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New Medicine For Macular Degeneration


FOR IMMEDIATE RELEASE
Date:  September 17th, 2013

Contact/Phone:  Mary Muhlbradt
Phone: (701)857-5116
Fax: (701)857-5683

e-mail:   Mary Muhlbradt



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A needle in the eye will never make anyone's “My Favorite Things” list. But that's what patients with macular degeneration rely on regularly to prevent loss of precious vision due to macular degeneration.

Each week, Trinity Health vitreoretinal specialist David Jacobs, MD, treats dozens of patients with eye injections at Trinity Regional Eyecare — Minot Center. So it came as good news when the U.S. Food and Drug Administration approved Eylea as a treatment for patients with wet age-related macular degeneration (AMD), a leading cause of vision loss and blindness in Americans ages 60 and older.

“Eylea is an important development in the treatment of wet macular degeneration,” Dr. Jacobs said. “The biggest advantage is that it doesn't have to be administered as frequently. After an intial period we can administer it every eight weeks, compared to every four weeks for Lucentis and Avastin.
The disadvantage is that is more expensive, so insurance coverage is a factor.”

Eylea belongs to a class of drugs called angiogenesis inhibitors. They block the growth of
abnormal blood vessels that are the culprit in the wet form of macular degeneration. These blood vessels can leak fluid into the central part of the retina, known as the macula. When fluid leaks into the macula, it thickens and vision loss occurs. AMD gradually destroys a person's sharp, central vision and makes it harder to see fine detail needed to do daily tasks such as reading and driving. Eylea and other angiogenesis inhibitors are engineered to block the growth of the proteins that promote abnormal blood vessel growth.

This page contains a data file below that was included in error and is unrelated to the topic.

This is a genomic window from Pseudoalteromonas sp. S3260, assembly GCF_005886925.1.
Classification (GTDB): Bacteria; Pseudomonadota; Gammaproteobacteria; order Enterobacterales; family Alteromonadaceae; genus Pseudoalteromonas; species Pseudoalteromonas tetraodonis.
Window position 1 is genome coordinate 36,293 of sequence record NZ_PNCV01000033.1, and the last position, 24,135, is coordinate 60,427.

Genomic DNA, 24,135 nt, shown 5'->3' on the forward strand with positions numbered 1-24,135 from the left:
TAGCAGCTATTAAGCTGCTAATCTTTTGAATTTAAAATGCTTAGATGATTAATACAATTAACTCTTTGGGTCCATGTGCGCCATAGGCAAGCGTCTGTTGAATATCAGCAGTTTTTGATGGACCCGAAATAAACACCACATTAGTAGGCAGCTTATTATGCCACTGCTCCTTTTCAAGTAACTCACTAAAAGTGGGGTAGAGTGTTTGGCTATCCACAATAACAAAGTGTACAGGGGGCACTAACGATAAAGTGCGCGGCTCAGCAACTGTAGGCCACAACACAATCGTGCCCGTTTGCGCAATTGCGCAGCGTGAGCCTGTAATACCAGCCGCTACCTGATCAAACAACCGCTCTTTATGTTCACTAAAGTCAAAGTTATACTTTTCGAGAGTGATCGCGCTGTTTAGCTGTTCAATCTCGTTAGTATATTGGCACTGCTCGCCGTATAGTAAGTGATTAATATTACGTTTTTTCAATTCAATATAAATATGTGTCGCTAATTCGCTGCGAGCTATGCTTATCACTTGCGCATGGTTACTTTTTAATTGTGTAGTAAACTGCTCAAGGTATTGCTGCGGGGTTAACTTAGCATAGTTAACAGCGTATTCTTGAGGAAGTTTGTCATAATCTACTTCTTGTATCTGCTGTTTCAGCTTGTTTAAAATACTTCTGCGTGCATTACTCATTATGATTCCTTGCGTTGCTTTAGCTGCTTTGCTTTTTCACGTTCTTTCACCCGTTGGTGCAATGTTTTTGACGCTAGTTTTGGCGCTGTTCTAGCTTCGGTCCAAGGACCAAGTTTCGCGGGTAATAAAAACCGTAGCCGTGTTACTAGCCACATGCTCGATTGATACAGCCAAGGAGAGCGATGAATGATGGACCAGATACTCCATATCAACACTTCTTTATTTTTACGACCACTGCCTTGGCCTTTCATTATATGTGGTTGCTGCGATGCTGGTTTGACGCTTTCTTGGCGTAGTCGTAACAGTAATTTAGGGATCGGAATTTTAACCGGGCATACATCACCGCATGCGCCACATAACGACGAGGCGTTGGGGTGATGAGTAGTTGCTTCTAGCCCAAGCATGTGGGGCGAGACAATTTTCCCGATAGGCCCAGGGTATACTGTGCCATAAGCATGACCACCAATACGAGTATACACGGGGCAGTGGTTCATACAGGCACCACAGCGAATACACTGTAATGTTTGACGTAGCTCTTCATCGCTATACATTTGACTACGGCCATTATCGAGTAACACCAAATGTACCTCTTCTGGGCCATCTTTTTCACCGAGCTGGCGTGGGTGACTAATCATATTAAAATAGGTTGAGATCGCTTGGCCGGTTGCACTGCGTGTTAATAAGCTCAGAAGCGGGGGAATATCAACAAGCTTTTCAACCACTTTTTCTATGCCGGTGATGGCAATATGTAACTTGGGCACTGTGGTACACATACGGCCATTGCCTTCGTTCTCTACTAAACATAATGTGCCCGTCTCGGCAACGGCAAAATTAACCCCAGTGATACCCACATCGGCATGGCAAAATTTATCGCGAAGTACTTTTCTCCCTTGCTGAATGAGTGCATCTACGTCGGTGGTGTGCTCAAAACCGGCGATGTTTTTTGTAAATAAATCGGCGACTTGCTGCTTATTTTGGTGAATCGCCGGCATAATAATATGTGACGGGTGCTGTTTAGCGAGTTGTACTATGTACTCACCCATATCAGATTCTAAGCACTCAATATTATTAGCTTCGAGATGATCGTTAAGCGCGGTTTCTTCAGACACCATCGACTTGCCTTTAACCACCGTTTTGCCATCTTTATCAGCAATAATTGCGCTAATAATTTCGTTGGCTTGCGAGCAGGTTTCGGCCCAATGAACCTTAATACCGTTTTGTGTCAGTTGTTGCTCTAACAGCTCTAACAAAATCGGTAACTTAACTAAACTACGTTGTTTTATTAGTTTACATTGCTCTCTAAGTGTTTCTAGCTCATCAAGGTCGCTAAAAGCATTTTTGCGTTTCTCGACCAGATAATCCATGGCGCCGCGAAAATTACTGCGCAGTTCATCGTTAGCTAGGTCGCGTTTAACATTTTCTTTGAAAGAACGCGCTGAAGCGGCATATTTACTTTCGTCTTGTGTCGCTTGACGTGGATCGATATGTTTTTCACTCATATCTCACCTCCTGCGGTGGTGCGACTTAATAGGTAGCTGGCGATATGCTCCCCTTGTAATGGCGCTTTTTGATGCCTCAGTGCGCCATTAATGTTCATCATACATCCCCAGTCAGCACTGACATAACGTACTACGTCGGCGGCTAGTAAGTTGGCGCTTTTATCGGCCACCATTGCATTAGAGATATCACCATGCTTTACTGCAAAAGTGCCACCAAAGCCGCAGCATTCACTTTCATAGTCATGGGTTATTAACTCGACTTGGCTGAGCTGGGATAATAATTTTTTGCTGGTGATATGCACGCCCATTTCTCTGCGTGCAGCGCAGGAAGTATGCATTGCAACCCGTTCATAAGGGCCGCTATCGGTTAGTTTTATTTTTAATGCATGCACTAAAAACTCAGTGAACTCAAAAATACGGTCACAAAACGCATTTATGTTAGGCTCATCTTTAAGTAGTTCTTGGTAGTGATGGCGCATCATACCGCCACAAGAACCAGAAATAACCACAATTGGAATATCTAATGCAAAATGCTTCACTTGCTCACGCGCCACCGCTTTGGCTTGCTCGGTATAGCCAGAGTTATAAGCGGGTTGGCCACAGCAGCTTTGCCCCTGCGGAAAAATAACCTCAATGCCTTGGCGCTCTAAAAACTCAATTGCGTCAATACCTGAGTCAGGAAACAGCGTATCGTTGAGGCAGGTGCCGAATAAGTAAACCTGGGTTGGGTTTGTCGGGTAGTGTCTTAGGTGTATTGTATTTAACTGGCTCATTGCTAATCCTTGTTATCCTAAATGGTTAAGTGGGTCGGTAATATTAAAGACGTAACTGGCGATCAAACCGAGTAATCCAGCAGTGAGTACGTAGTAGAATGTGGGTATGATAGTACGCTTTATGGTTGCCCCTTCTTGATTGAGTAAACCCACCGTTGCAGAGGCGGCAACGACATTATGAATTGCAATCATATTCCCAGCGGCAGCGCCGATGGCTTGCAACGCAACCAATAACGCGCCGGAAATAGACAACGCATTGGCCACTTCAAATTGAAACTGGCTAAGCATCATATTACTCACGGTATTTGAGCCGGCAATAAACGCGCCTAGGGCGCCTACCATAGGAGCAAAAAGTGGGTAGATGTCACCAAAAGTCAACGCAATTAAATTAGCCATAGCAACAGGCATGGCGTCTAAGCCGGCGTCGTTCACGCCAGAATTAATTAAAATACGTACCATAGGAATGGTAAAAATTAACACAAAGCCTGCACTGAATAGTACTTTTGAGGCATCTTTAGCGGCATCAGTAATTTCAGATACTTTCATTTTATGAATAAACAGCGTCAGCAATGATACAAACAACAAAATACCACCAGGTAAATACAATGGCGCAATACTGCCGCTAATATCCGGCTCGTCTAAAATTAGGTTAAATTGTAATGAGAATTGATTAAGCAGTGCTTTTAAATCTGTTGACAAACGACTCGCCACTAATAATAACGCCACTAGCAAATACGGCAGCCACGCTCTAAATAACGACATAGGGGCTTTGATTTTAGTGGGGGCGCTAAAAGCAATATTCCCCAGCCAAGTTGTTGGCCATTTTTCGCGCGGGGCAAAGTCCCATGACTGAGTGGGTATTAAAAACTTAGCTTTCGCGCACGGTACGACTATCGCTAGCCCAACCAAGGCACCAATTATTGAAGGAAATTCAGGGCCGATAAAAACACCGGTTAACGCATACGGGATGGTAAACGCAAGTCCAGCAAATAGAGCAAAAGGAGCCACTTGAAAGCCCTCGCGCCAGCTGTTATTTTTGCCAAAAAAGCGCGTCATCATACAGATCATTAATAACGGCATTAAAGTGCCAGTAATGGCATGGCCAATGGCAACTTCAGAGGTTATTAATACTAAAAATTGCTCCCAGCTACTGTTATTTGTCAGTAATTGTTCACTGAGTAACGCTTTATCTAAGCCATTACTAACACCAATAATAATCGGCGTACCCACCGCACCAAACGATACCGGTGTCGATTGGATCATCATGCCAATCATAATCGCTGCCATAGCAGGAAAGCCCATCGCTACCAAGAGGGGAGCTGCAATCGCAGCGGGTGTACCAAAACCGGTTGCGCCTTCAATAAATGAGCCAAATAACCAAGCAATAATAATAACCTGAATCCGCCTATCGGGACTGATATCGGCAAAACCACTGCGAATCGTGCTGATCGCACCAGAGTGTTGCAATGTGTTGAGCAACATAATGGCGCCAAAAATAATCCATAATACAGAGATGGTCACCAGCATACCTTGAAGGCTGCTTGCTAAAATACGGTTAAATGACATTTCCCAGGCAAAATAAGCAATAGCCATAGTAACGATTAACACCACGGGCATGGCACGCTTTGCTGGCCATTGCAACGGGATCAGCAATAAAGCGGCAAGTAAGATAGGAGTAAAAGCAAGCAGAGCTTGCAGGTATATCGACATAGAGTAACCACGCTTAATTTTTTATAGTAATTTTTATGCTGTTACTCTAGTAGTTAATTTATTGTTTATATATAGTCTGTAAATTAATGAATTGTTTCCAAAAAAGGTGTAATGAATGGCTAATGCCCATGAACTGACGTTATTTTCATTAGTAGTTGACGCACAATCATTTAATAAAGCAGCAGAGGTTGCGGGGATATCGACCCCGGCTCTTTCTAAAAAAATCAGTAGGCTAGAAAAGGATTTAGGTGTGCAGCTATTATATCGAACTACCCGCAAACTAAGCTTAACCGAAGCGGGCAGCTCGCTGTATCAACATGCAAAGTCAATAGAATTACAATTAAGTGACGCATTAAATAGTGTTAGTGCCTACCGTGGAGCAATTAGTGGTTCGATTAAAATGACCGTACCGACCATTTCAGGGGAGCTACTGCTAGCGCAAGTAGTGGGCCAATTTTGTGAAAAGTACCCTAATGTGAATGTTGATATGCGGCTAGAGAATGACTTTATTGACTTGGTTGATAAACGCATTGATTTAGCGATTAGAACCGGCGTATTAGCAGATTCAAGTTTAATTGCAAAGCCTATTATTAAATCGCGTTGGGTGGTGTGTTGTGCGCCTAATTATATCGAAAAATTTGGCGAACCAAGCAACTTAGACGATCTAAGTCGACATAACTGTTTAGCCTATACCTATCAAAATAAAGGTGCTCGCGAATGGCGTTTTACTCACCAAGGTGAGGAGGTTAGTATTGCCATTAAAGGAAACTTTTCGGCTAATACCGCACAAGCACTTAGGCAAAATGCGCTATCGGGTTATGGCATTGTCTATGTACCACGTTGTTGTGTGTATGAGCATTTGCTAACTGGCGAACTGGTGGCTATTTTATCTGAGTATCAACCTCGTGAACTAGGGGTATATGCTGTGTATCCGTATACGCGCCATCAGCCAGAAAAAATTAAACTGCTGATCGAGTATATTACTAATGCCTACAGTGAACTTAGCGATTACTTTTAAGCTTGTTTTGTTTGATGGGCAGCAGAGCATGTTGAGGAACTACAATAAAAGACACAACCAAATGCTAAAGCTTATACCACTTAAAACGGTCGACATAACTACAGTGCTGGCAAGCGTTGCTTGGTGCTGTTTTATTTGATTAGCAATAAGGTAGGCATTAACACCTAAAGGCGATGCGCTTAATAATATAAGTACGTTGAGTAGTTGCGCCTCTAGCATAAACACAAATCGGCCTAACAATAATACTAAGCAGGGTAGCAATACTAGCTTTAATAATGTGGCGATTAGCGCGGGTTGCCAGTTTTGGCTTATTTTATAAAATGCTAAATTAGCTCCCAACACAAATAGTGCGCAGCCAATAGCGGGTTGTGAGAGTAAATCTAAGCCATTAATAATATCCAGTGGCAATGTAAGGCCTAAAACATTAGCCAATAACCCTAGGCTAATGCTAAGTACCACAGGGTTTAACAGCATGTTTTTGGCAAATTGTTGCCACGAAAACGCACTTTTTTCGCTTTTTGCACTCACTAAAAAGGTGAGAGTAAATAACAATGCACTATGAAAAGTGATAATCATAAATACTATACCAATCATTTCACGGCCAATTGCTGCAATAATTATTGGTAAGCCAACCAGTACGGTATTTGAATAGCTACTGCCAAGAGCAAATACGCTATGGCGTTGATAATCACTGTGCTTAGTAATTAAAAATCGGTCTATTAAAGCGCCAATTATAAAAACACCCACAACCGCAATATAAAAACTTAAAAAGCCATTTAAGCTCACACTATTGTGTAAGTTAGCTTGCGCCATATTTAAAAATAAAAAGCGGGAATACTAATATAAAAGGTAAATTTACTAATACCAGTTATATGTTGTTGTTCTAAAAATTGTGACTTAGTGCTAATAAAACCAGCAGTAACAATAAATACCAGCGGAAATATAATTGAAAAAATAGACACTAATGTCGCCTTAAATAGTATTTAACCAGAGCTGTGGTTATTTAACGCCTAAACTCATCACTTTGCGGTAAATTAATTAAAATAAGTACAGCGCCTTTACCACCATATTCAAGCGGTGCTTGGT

“There's no cure for macular degeneration, but we can slow down its progression to prevent vision loss in 96 percent of patients,” Dr. Jacobs said. “Forty percent of patients actually gain vision. The last thing people want is a needle in the eye, but we do use numbing medicine and a small 30-gauge needle to make the treatment as comfortable as possible.”

Administration of Eylea and other inhibitors takes only a few seconds, but the preparation and post-injection monitoring take about an hour. A patient first undergoes a fluorescein angiogram that's used to monitor wet macular degeneration. A topical numbing agent is administered, and Dr. Jacobs injects additional numbing medicine into the eye. When the eye is sufficiently numbed, he injects the Eylea or other inhibitor into the clear, jellylike substance (vitreous) that fills the eye from the lens back to the retina.

About 200,000 people are diagnosed with AMD each year, according to Dr. Jacobs, and it's estimated that around 15 million people overall have AMD in the U.S.

“It's important for people over age 50 to have a yearly eye exam,” Dr. Jacobs emphasized. “It's good to establish a baseline around age 50 so we have reference point to monitor changes.”

He noted that while there is no cure, people can reduce their risk of developing macular degeneration by
maintaining a healthy weight, exercising, and eating fruits and vegetables. Some vitamin supplements
have also been shown to be helpful, including Vitamin C, E, copper, zinc, lutein and zeaxanthin.


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